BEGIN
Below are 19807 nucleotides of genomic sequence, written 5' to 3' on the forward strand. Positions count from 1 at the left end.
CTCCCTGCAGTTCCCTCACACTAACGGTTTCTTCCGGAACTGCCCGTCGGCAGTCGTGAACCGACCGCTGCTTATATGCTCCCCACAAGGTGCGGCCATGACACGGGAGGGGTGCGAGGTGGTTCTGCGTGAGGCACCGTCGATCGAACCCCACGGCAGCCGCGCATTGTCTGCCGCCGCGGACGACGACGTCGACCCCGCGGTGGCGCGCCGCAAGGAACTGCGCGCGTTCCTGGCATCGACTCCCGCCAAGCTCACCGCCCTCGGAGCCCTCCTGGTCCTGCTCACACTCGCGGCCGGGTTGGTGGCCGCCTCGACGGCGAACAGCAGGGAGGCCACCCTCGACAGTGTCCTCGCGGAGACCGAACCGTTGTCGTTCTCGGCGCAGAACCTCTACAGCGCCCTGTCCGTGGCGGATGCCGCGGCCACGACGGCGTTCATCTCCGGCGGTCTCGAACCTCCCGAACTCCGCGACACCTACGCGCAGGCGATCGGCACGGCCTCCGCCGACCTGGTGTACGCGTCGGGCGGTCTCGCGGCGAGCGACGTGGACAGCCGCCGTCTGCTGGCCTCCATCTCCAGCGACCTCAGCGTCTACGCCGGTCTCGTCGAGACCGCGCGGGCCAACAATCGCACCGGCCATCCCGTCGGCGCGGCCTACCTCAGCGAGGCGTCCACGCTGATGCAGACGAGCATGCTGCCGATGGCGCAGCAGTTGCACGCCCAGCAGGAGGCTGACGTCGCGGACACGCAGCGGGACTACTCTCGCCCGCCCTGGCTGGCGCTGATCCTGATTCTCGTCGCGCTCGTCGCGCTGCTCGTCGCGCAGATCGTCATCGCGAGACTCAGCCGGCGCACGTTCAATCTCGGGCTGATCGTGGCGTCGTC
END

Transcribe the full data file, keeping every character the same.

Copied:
Below are 19807 nucleotides of genomic sequence, written 5' to 3' on the forward strand. Positions count from 1 at the left end.
CTCCCTGCAGTTCCCTCACACTAACGGTTTCTTCCGGAACTGCCCGTCGGCAGTCGTGAACCGACCGCTGCTTATATGCTCCCCACAAGGTGCGGCCATGACACGGGAGGGGTGCGAGGTGGTTCTGCGTGAGGCACCGTCGATCGAACCCCACGGCAGCCGCGCATTGTCTGCCGCCGCGGACGACGACGTCGACCCCGCGGTGGCGCGCCGCAAGGAACTGCGCGCGTTCCTGGCATCGACTCCCGCCAAGCTCACCGCCCTCGGAGCCCTCCTGGTCCTGCTCACACTCGCGGCCGGGTTGGTGGCCGCCTCGACGGCGAACAGCAGGGAGGCCACCCTCGACAGTGTCCTCGCGGAGACCGAACCGTTGTCGTTCTCGGCGCAGAACCTCTACAGCGCCCTGTCCGTGGCGGATGCCGCGGCCACGACGGCGTTCATCTCCGGCGGTCTCGAACCTCCCGAACTCCGCGACACCTACGCGCAGGCGATCGGCACGGCCTCCGCCGACCTGGTGTACGCGTCGGGCGGTCTCGCGGCGAGCGACGTGGACAGCCGCCGTCTGCTGGCCTCCATCTCCAGCGACCTCAGCGTCTACGCCGGTCTCGTCGAGACCGCGCGGGCCAACAATCGCACCGGCCATCCCGTCGGCGCGGCCTACCTCAGCGAGGCGTCCACGCTGATGCAGACGAGCATGCTGCCGATGGCGCAGCAGTTGCACGCCCAGCAGGAGGCTGACGTCGCGGACACGCAGCGGGACTACTCTCGCCCGCCCTGGCTGGCGCTGATCCTGATTCTCGTCGCGCTCGTCGCGCTGCTCGTCGCGCAGATCGTCATCGCGAGACTCAGCCGGCGCACGTTCAATCTCGGGCTGATCGTGGCGTCGTC